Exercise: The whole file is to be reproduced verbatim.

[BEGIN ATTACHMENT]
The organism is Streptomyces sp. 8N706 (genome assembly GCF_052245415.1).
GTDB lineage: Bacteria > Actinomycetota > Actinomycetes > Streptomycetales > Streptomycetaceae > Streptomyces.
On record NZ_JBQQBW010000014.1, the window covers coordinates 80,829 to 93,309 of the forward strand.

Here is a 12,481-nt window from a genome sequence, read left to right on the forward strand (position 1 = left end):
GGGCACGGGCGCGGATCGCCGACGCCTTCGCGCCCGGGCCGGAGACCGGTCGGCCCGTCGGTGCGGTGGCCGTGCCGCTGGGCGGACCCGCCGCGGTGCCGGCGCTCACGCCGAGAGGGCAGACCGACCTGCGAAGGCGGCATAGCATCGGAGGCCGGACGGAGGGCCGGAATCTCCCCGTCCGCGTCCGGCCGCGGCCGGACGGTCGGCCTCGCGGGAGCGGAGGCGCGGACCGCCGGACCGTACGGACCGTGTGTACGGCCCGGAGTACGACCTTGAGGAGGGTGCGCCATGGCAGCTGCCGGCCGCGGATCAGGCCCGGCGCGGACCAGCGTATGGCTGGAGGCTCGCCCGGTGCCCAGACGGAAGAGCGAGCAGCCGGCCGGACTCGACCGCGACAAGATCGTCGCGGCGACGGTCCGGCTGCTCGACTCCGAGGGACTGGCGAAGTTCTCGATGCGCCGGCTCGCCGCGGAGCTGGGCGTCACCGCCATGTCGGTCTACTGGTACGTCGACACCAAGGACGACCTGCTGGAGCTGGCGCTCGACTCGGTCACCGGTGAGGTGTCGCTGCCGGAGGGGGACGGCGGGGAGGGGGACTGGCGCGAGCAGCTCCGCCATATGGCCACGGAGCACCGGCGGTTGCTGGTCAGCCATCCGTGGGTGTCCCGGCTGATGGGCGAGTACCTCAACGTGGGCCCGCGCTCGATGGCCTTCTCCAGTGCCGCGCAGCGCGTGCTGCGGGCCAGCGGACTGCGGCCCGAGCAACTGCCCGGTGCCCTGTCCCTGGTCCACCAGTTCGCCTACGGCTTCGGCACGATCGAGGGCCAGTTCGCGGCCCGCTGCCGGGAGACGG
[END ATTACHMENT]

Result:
The organism is Streptomyces sp. 8N706 (genome assembly GCF_052245415.1).
GTDB lineage: Bacteria > Actinomycetota > Actinomycetes > Streptomycetales > Streptomycetaceae > Streptomyces.
On record NZ_JBQQBW010000014.1, the window covers coordinates 80,829 to 93,309 of the forward strand.

Here is a 12,481-nt window from a genome sequence, read left to right on the forward strand (position 1 = left end):
GGGCACGGGCGCGGATCGCCGACGCCTTCGCGCCCGGGCCGGAGACCGGTCGGCCCGTCGGTGCGGTGGCCGTGCCGCTGGGCGGACCCGCCGCGGTGCCGGCGCTCACGCCGAGAGGGCAGACCGACCTGCGAAGGCGGCATAGCATCGGAGGCCGGACGGAGGGCCGGAATCTCCCCGTCCGCGTCCGGCCGCGGCCGGACGGTCGGCCTCGCGGGAGCGGAGGCGCGGACCGCCGGACCGTACGGACCGTGTGTACGGCCCGGAGTACGACCTTGAGGAGGGTGCGCCATGGCAGCTGCCGGCCGCGGATCAGGCCCGGCGCGGACCAGCGTATGGCTGGAGGCTCGCCCGGTGCCCAGACGGAAGAGCGAGCAGCCGGCCGGACTCGACCGCGACAAGATCGTCGCGGCGACGGTCCGGCTGCTCGACTCCGAGGGACTGGCGAAGTTCTCGATGCGCCGGCTCGCCGCGGAGCTGGGCGTCACCGCCATGTCGGTCTACTGGTACGTCGACACCAAGGACGACCTGCTGGAGCTGGCGCTCGACTCGGTCACCGGTGAGGTGTCGCTGCCGGAGGGGGACGGCGGGGAGGGGGACTGGCGCGAGCAGCTCCGCCATATGGCCACGGAGCACCGGCGGTTGCTGGTCAGCCATCCGTGGGTGTCCCGGCTGATGGGCGAGTACCTCAACGTGGGCCCGCGCTCGATGGCCTTCTCCAGTGCCGCGCAGCGCGTGCTGCGGGCCAGCGGACTGCGGCCCGAGCAACTGCCCGGTGCCCTGTCCCTGGTCCACCAGTTCGCCTACGGCTTCGGCACGATCGAGGGCCAGTTCGCGGCCCGCTGCCGGGAGACGG